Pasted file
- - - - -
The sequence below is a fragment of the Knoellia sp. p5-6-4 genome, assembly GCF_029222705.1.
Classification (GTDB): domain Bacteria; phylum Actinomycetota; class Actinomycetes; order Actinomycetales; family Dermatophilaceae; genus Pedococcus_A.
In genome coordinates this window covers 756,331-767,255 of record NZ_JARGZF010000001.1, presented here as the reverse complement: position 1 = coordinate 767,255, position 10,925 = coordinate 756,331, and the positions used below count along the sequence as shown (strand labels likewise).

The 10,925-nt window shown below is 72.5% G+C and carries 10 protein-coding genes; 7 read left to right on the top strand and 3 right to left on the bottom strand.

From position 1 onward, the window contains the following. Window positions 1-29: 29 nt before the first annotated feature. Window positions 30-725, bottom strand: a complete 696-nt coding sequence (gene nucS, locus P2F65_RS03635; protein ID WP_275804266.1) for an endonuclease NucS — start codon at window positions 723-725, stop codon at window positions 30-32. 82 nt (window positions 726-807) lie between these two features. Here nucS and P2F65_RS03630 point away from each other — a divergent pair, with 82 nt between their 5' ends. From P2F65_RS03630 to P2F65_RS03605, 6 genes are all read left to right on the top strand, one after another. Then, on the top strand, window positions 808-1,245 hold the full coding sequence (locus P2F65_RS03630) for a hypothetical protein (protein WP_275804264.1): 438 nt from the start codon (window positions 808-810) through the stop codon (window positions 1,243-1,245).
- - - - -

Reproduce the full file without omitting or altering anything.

The sequence below is a fragment of the Knoellia sp. p5-6-4 genome, assembly GCF_029222705.1.
Classification (GTDB): domain Bacteria; phylum Actinomycetota; class Actinomycetes; order Actinomycetales; family Dermatophilaceae; genus Pedococcus_A.
In genome coordinates this window covers 756,331-767,255 of record NZ_JARGZF010000001.1, presented here as the reverse complement: position 1 = coordinate 767,255, position 10,925 = coordinate 756,331, and the positions used below count along the sequence as shown (strand labels likewise).

The 10,925-nt window shown below is 72.5% G+C and carries 10 protein-coding genes; 7 read left to right on the top strand and 3 right to left on the bottom strand.

From position 1 onward, the window contains the following. Window positions 1-29: 29 nt before the first annotated feature. Window positions 30-725, bottom strand: a complete 696-nt coding sequence (gene nucS, locus P2F65_RS03635; protein ID WP_275804266.1) for an endonuclease NucS — start codon at window positions 723-725, stop codon at window positions 30-32. 82 nt (window positions 726-807) lie between these two features. Here nucS and P2F65_RS03630 point away from each other — a divergent pair, with 82 nt between their 5' ends. From P2F65_RS03630 to P2F65_RS03605, 6 genes are all read left to right on the top strand, one after another. Then, on the top strand, window positions 808-1,245 hold the full coding sequence (locus P2F65_RS03630) for a hypothetical protein (protein WP_275804264.1): 438 nt from the start codon (window positions 808-810) through the stop codon (window positions 1,243-1,245).